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Senate bill on track for vote despite filibuster threat

6:25 PM, Sep 24, 2013   |    comments
WASHINGTON, DC - SEPTEMBER 24: U.S. Sen. Ted Cruz (R-TX) leaves after the weekly Senate Republican Policy Committee luncheon September 24, 2013 on Capitol Hill in Washington, DC. Sen. Cruz is leading an effort in the Senate to defund Obamacare. (Photo by Alex Wong/Getty Images) ORG XMIT: 181888599 ORIG FILE ID: 181745287 (Photo: Alex Wong Getty Images)
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WASHINGTON (USA Today) -- Sen. Ted Cruz, R-Texas, vowed Tuesday to speak on the Senate floor "until I am no longer able to stand" in opposition to President Obama's health care law.

A conservative-driven effort to defund Obamacare on a stopgap spending bill now under debate in Congress has raised the threat of a government shutdown Oct. 1.

Cruz and Sen. Mike Lee, R-Utah, have led the defund effort despite criticism from Senate Republicans who view their tactics as short-sighted because there is no chance of passage up against a Democratic-led Senate and Obama's veto pen.

Despite the Republican senators' efforts, the chamber is on track to clear a key procedural hurdle Wednesday to ultimately advance a stopgap spending bill that leaves intact President Obama's health care law.

"Filibusters stop people from voting, and we are going to vote tomorrow," said Senate Majority Leader Harry Reid, D-Nev., on Tuesday. Cruz took to the Senate floor at 2:41 p.m., but under Senate rules Reid will be able to hold a procedural vote to take up the stopgap spending bill around noon Wednesday no matter how long Cruz intends to speak.

Adam Jentleson, a spokesman for Reid, posted on Twitter that Cruz and Reid had pre-negotiated the terms of Cruz's floor time.

The House-passed spending bill under debate in the Senate maintains the current annual $986 billion funding levels across the federal government through Dec. 15 but includes a provision to defund the Affordable Care Act. The Senate's vote on Wednesday would essentially clear the way for a final up-or-down vote by the weekend, but Reid is going to strip out the language eliminating spending for the health care law, which is why Cruz and his allies are using blocking tactics.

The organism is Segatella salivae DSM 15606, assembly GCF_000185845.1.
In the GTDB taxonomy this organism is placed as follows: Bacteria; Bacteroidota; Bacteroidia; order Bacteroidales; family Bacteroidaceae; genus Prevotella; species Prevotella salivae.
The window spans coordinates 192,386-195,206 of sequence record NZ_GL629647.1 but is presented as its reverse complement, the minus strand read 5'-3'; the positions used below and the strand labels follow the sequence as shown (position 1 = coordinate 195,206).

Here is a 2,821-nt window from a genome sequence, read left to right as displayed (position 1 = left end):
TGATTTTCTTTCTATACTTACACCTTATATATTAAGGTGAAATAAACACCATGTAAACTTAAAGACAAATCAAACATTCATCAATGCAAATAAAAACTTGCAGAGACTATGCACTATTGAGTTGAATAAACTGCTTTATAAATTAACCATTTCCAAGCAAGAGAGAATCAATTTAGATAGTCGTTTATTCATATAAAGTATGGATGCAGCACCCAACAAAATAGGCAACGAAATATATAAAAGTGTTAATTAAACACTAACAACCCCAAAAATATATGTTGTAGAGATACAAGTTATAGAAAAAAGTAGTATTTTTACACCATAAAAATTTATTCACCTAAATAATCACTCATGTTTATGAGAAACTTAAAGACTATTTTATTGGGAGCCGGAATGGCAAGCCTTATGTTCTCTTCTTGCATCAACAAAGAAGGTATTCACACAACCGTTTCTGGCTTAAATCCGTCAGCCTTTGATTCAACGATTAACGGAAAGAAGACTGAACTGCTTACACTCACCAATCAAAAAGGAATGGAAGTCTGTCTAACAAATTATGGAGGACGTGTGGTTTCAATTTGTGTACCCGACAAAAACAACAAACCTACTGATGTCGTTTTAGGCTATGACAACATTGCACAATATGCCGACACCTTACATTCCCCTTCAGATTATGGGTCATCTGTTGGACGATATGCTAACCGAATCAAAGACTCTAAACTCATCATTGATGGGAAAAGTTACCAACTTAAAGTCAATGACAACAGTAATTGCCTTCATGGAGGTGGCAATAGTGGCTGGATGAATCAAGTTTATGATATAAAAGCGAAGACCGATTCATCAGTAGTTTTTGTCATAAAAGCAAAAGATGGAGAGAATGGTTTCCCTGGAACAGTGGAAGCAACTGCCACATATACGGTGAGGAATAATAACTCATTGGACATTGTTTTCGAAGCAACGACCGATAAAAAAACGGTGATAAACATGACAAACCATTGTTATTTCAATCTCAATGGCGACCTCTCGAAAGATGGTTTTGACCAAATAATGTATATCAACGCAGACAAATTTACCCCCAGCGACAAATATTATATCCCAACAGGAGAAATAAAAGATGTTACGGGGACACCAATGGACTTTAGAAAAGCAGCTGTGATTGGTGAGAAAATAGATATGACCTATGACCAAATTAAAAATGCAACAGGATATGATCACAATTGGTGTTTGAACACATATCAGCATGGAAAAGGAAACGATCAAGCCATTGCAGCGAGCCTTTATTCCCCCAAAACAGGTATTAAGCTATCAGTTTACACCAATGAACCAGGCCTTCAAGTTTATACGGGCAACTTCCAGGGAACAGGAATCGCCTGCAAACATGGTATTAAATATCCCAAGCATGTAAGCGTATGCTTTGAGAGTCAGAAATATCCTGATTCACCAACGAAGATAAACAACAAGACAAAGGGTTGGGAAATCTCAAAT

Senate Democrats also intend to change the time period of the stopgap spending bill to Nov. 15, in order to nudge lawmakers closer toward passing the annual spending bills instead of relying on stopgap measures. "The best way to stop lurching on this crisis to the next crisis is to get back into funding our government the way the Founding Fathers set it out, through the appropriations process," Reid said.

Senate Appropriations Chairwoman Barbara Mikulski, D-Md., said she will be seeking a longer-term resolution to the dozen fiscal year spending bills that remain unfinished. Democrats are also seeking ways to use the annual spending bills to turn off unpopular, across-the-board spending cuts known as the sequester for up to two years.

The majority of Senate Republicans have said they oppose Cruz's tactics on the stopgap spending bill, in part because of fears of political repercussions for being blamed for a government shutdown, which will occur Oct. 1 if Congress doesn't pass it.

The chamber's top two Republicans, Senate Minority Leader Mitch McConnell, R-Ky., and Senate Minority Whip John Cornyn, R-Texas, said Monday that they will not vote with Cruz on Wednesday, a clear signal that there are the 60 votes necessary to move forward with the debate on the spending bill.

"We'd all be hard-pressed to explain why we were opposed to a bill we were in favor of," McConnell said Tuesday, noting that the vote Wednesday will allow debate on a bill that includes the defund language since Reid has not had the opportunity to strip it out yet.

However, Republicans continue to unanimously oppose Obamacare as a matter of policy, which begins open enrollment on Oct. 1, and are seeking other avenues to dismantle the law.

For example, House Republicans are working to approve a legislative package tied to a debt-ceiling vote increase expected next month that would delay implementation for one year in exchange for suspending the nation's borrowing limit through next year.

Obama has maintained that he will not negotiate on the debt ceiling because of the potentially sweeping economic repercussions that could arise from the United States defaulting on its debt payments.

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